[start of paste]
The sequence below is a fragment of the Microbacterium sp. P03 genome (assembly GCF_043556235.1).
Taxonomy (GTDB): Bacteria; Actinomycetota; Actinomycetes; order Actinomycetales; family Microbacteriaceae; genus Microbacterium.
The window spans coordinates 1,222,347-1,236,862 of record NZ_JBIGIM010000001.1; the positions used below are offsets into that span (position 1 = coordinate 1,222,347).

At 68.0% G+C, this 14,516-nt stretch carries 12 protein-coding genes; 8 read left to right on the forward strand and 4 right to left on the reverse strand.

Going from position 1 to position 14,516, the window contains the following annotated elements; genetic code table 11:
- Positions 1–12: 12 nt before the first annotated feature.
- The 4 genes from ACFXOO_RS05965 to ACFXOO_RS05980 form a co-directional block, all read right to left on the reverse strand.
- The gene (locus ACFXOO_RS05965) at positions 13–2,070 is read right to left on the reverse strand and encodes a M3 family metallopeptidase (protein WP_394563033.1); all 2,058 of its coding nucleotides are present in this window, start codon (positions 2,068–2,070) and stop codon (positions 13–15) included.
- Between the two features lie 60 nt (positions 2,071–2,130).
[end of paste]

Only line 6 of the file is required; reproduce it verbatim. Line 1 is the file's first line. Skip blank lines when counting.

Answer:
- Positions 1–12: 12 nt before the first annotated feature.